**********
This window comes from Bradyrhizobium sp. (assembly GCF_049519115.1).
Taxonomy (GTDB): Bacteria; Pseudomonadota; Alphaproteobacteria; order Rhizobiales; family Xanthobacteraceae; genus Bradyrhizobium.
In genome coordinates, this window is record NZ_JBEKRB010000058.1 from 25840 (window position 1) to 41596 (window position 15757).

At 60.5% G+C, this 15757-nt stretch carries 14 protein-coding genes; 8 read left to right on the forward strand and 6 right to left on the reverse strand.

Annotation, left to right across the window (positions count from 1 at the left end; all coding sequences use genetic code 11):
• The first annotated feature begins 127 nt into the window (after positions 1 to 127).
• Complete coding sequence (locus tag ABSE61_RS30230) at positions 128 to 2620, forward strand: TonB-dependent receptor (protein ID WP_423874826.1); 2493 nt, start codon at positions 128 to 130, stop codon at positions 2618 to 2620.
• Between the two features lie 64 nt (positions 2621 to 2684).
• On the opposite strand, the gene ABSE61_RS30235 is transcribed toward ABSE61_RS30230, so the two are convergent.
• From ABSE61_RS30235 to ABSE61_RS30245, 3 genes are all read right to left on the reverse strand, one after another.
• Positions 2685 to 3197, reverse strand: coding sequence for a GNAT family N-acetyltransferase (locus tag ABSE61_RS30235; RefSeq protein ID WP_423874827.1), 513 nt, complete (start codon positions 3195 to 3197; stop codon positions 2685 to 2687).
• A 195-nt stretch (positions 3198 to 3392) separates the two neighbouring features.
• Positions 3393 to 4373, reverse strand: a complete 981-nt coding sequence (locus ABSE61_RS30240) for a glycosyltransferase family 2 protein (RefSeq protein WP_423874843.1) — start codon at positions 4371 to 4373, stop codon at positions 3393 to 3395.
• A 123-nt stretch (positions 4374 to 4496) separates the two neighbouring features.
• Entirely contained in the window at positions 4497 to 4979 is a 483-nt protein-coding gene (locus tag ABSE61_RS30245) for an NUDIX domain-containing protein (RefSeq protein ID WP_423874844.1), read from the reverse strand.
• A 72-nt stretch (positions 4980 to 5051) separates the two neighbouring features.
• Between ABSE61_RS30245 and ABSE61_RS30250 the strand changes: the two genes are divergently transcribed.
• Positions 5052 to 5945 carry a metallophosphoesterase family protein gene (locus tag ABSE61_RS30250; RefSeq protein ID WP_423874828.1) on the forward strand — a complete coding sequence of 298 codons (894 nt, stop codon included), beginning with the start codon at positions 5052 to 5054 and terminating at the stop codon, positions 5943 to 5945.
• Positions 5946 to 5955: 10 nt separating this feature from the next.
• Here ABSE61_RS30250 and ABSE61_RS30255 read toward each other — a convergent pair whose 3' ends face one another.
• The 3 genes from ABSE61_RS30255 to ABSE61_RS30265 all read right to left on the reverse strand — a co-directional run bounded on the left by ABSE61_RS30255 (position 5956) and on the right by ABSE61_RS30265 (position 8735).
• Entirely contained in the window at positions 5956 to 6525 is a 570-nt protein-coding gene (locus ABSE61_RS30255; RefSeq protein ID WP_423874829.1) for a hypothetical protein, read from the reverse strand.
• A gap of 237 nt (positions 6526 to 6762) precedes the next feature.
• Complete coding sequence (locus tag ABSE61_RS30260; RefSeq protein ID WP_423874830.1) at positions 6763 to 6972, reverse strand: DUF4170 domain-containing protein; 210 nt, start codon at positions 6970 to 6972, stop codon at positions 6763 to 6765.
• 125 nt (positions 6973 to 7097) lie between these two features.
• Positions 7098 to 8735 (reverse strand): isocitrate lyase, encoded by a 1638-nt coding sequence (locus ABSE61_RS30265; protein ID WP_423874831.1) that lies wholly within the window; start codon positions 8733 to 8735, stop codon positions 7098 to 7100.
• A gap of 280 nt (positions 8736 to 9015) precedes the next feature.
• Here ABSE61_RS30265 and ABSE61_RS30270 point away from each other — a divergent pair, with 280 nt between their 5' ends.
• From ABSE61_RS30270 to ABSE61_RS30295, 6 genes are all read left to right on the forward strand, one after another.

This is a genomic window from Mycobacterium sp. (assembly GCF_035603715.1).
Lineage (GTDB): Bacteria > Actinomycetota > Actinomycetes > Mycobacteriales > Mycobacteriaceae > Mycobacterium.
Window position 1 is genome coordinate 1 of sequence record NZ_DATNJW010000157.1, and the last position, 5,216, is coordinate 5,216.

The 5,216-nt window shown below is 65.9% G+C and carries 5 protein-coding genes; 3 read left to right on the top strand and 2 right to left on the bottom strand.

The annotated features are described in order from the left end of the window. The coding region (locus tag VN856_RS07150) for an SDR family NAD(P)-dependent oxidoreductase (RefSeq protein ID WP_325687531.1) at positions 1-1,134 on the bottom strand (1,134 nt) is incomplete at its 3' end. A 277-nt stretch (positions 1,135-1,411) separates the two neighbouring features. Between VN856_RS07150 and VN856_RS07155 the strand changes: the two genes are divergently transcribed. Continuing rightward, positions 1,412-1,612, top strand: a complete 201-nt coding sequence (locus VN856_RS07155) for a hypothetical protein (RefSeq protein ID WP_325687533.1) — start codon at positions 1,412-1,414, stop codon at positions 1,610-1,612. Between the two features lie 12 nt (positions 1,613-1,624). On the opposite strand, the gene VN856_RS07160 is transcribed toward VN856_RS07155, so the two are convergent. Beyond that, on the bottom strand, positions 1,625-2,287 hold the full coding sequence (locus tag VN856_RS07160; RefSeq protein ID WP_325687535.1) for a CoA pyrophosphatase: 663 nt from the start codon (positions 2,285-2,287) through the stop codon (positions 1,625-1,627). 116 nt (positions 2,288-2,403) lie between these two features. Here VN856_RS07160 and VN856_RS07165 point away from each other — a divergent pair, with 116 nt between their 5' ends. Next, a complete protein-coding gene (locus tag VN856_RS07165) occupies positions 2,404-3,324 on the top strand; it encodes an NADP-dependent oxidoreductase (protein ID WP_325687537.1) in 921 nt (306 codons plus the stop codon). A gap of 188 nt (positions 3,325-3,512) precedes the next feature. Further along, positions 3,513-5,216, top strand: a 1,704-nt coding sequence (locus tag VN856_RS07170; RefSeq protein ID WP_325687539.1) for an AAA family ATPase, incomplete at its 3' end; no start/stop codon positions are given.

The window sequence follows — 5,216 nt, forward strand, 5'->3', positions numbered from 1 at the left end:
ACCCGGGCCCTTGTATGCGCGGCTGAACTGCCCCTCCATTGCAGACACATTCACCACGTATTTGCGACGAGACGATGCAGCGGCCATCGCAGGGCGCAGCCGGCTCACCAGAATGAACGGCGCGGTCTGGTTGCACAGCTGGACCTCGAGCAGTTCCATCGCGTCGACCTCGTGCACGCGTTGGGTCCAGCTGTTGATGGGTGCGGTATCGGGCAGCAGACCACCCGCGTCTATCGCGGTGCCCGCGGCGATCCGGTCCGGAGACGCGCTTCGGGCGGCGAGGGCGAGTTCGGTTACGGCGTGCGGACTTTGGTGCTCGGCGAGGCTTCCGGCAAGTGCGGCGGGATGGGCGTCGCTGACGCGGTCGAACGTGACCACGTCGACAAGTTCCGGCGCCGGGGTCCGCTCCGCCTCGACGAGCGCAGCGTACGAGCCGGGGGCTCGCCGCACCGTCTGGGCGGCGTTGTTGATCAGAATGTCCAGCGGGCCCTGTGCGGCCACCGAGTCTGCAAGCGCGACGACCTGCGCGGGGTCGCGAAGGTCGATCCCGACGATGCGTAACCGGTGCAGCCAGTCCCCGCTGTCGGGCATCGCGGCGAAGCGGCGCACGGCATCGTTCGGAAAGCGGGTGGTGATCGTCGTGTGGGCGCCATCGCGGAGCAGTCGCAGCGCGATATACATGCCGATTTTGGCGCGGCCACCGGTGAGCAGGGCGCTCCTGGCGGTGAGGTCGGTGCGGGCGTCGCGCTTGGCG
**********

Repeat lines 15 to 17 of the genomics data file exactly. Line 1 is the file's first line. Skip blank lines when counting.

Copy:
• Entirely contained in the window at positions 4497 to 4979 is a 483-nt protein-coding gene (locus tag ABSE61_RS30245) for an NUDIX domain-containing protein (RefSeq protein ID WP_423874844.1), read from the reverse strand.
• A 72-nt stretch (positions 4980 to 5051) separates the two neighbouring features.
• Between ABSE61_RS30245 and ABSE61_RS30250 the strand changes: the two genes are divergently transcribed.